Every New Yorker deserves chance at economic security and success


Hardworking New Yorkers shouldn’t have to worry about whether they’ll have enough money to put food on the table or if they’ll be able to pay the rent or mortgage at the end of the month.

Everyone who puts in an honest day’s work should be able to provide for themselves and their family. That’s why the Assembly passed sweeping changes to the state’s minimum wage laws to help lift working families up — because far too many people are struggling just to get by.

As the minimum wage increases continue at the end of this year, many New Yorkers can expect to see a bump in their pay. On Dec. 31, the minimum wage in New York City will increase to $13, and for workers employed by small businesses with 10 or fewer employees, it will increase to $12.

The minimum wage in Nassau, Suffolk and Westchester counties will increase to $11, while upstate New York will see minimum wage increase to $10.40.

And that isn’t the last of it — workers will continue to see increases for the next few years.

It’s no secret that the minimum wage has not kept up with the rising cost of living. As expenses like food, utilities and housing costs increase, the average salary has remained stagnant. From 2007 to 2014, wages fell for all but the highest wage brackets, when adjusted for inflation. Low wages and unfair pay exacerbate inequality and continue the harsh cycle of poverty.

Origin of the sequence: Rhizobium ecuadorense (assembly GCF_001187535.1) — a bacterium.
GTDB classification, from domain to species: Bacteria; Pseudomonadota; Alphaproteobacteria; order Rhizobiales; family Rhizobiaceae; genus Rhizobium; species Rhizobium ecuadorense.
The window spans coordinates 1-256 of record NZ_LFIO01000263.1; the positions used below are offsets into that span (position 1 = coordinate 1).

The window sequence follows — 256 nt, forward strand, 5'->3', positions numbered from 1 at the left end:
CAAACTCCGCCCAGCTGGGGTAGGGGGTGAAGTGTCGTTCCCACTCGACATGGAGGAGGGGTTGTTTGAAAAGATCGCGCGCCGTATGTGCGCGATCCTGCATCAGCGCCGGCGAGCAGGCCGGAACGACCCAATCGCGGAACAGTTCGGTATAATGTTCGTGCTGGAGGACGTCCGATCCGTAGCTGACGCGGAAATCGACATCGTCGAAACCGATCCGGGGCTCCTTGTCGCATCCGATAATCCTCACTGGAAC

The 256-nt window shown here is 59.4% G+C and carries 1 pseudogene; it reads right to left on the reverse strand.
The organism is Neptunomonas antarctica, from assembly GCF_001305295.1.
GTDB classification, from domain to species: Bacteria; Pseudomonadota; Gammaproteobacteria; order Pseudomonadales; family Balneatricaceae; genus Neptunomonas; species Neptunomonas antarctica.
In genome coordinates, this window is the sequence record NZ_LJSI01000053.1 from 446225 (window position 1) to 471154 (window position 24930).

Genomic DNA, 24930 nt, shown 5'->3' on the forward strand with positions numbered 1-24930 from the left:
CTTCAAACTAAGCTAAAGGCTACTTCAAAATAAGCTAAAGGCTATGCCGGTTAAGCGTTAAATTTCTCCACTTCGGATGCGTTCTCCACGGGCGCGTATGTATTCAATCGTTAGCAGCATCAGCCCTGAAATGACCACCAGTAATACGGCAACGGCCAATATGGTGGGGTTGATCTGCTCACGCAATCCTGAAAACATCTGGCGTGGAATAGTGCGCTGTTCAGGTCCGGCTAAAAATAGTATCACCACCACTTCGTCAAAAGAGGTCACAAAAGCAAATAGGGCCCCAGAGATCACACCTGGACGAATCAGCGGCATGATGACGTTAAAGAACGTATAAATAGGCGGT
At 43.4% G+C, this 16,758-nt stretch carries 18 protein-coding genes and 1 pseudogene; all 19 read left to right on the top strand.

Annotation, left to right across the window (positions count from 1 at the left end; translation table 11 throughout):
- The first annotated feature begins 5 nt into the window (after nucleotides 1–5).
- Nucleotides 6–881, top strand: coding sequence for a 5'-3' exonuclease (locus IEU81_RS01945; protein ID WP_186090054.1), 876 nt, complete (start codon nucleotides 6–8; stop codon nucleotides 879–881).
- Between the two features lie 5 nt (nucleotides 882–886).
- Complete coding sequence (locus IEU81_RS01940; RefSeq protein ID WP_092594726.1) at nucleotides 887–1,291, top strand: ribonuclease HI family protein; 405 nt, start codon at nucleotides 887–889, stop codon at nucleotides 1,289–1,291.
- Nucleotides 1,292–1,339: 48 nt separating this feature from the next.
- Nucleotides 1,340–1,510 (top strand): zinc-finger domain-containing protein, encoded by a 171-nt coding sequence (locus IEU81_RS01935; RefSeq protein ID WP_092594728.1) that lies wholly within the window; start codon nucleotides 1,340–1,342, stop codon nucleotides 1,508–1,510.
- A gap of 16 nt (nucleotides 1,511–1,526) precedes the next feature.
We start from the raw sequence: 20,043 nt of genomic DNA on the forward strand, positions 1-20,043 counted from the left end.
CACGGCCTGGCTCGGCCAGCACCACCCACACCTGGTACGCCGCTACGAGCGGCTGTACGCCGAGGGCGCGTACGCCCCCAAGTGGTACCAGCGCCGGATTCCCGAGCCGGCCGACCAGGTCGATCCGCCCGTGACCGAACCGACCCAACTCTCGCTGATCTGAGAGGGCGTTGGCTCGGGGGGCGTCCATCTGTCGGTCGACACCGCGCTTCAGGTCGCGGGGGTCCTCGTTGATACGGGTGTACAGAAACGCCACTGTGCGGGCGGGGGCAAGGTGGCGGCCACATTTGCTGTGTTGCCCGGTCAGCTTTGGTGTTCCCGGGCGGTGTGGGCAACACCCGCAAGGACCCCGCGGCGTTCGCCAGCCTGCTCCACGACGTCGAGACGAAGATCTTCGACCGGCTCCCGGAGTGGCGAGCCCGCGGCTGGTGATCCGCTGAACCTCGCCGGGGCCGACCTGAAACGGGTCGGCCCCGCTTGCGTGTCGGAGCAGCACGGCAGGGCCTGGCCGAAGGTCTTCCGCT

There is also a misconception that those working minimum wage jobs are mostly young people. But that’s simply not true. The majority of minimum-wage workers are adults, not teenagers — half of people making $15 or less are 35 or older. And those who are married or have children make up more than 40 percent of minimum-wage workers.

Additionally, it’s important to note that increased wages lead to a stronger economy. Of the 13 states that raised their minimum wage in 2014, employment growth was seen in 12 of them. When employees believe they are being adequately compensated for their hard work, businesses see better productivity and decreased turnover. And consumers have more money in their pockets to buy goods and services, boosting demand and creating jobs.

A higher minimum wage also acknowledges the very real problem of rising inequality in America. In 1965, CEOs made 20 times more than the average worker. In 1989, they made 59 times more.

Today, CEOs make 271 times more than the average worker. Clearly, there is something deeply wrong with our economic system, and the problem is only going to be exacerbated by the federal tax plan that transfers wealth from the poor and middle class, to the rich and corporations.

It’s imperative that we continue to fight to level the playing field and combat income inequality.

The Assembly majority is committed to serving New Yorkers’ best interests, and raising the minimum wage is part of that commitment. It will help pull hardworking New Yorkers out of poverty and put the American Dream within reach for more families. 

Raising the minimum wage was not only the smart thing to do, it was the right thing to do. Opportunity, economic security and success shouldn’t be reserved for a lucky few, but should be available to all.

The author is the Assembly representative for the 81st District, which includes Riverdale, Kingsbridge, Van Cortlandt Village, Kingsbridge Heights, Marble Hill, Norwood, Woodlawn and Wakefield.